1. IAEA Seen Giving More Detail on Iran Atom Bomb Fears
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The U.N. atomic watchdog is expected to spell out in more detail soon the reasons for its growing concern that Iran may be working covertly to develop a nuclear missile, diplomats say.
Such a move by the International Atomic Energy Agency, possibly in a new quarterly report on Iran due early next month, could raise pressure on Tehran and offer more arguments for Western powers to tighten sanctions on the major oil producer.
The United States and its allies have urged IAEA Director General Yukiya Amano to declare plainly whether he believes that there have been military aspects to Tehran's nuclear activities and whether such work may still be going on.
It remains to be seen whether the report's conclusion will be sufficiently clear-cut to prompt the agency's 35-nation board of governors to take action at a November 17-18 meeting, possibly by reporting Iran once again to the U.N. Security Council.
"Many countries have called on Amano to give his best possible assessment of the possible military dimension of Iran's nuclear program," one Western envoy said.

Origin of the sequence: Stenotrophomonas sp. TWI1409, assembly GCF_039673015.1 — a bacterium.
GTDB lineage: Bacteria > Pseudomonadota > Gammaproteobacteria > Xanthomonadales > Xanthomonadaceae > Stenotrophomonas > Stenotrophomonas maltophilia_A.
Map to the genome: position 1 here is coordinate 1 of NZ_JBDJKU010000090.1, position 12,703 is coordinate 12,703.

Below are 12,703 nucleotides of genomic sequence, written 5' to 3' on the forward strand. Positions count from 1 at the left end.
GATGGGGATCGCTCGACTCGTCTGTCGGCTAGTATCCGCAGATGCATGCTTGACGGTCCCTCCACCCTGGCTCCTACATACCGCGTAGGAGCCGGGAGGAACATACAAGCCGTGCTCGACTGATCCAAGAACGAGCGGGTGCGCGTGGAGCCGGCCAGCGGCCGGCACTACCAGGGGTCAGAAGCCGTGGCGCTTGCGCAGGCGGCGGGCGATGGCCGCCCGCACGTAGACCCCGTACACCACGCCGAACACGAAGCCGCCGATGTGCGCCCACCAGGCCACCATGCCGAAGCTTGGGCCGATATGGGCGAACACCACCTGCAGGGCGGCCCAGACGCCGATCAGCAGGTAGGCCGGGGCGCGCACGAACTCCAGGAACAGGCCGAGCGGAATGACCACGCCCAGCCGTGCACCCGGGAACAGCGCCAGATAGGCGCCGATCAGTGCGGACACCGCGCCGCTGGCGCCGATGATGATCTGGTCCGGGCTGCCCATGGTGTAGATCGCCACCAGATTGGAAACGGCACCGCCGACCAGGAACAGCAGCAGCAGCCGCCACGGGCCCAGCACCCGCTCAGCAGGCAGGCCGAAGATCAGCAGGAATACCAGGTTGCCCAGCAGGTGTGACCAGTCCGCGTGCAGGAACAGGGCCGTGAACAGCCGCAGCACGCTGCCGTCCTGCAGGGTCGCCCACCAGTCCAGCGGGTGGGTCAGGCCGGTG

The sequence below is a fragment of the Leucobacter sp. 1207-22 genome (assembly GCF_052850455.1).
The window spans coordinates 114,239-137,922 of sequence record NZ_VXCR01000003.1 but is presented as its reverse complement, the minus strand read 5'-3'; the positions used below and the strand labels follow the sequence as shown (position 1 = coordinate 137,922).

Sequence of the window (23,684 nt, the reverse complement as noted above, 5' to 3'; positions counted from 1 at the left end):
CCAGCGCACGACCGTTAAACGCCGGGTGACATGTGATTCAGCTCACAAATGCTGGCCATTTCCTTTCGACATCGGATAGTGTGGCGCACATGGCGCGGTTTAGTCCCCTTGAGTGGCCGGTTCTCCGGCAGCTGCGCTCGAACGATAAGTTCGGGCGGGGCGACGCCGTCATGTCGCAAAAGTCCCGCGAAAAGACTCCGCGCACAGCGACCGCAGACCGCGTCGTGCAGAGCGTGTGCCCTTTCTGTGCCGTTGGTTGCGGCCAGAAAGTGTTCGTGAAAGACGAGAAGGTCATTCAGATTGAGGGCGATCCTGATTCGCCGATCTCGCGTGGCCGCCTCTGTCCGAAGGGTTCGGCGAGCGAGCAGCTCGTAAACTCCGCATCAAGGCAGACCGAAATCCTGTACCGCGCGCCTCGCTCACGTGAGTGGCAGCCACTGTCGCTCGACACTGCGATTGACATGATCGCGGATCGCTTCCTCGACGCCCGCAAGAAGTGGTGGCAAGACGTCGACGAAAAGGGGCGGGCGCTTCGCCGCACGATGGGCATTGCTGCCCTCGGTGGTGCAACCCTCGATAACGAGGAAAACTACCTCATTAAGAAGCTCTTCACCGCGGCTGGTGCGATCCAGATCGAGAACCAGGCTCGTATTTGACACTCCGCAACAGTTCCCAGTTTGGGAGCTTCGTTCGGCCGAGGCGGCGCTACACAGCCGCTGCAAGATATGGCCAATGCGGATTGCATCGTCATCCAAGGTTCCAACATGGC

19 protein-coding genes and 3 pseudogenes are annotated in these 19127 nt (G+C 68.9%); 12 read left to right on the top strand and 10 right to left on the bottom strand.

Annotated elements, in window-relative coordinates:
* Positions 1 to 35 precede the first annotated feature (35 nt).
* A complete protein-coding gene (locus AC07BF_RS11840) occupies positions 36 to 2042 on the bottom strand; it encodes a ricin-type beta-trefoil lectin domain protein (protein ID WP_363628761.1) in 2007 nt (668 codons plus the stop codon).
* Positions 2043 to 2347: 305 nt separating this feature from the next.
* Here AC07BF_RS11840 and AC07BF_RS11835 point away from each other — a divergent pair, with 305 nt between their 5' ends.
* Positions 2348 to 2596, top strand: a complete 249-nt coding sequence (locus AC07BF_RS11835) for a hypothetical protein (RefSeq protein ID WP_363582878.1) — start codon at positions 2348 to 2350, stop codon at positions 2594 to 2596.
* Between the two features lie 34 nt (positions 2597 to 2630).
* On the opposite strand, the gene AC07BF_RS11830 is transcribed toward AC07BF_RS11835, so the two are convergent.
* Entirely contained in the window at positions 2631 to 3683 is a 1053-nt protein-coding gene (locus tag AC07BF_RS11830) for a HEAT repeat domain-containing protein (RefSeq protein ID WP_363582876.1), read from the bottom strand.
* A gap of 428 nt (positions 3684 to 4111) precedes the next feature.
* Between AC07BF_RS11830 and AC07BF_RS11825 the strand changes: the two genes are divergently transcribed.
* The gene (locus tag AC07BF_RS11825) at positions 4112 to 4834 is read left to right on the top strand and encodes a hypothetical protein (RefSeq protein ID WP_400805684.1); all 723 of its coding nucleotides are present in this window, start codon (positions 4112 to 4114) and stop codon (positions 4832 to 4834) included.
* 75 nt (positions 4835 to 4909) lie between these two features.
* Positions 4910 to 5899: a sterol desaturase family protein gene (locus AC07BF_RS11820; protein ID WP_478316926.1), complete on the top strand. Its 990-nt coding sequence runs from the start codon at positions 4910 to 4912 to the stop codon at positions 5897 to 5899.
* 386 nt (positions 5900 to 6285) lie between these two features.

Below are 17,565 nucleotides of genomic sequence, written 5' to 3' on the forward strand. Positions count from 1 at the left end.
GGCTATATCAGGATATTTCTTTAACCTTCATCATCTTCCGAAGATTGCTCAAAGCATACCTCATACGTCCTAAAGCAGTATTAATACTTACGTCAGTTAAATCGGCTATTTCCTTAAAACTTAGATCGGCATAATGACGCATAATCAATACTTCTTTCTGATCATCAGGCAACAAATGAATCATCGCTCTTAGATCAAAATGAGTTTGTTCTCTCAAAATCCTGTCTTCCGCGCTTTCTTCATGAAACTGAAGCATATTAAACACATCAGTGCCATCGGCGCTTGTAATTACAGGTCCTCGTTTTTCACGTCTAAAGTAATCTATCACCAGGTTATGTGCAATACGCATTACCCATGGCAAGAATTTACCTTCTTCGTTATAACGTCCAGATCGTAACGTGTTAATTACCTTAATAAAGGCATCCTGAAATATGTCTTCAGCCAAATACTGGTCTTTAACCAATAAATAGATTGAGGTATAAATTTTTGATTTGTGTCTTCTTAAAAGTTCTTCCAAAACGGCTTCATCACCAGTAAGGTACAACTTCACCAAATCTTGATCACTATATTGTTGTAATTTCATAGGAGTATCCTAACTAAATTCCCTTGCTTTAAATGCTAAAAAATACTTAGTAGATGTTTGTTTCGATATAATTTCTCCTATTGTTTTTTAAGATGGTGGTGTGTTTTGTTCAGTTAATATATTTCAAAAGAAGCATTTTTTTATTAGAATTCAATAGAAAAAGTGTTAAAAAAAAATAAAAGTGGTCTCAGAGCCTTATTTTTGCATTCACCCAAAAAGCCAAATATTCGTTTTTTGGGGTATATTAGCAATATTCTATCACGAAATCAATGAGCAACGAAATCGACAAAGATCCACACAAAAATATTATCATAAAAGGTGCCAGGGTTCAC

But it is hard to know now what Amano will say and it is "much too early to make a judgement" on whether it could provide the basis for referring the issue to the Security Council in New York, as happened in 2006, the diplomat added.
A divided board decided in June to report Syria, Iran's ally, to the Security Council for stonewalling an IAEA probe into a suspected reactor site that was bombed by Israel in 2007.
Russia and China opposed the U.S.-led diplomatic crackdown on Syria, highlighting big power rifts that the West would want to avoid in any similar IAEA board vote on Iran.
"Russia and China appear to be in no mood for imposing additional pressure on Iran without a pressing reason for concern," said Ali Vaez, an Iran expert at the Federation of American Scientists think-tank.
Iran says it is enriching uranium solely for peaceful electricity generation. But its history of concealing sensitive nuclear activity, continued restrictions on access for IAEA inspectors and its refusal to suspend work that also can also yield atomic bombs have drawn four rounds of U.N. sanctions, as well as separate U.S. and European punitive steps.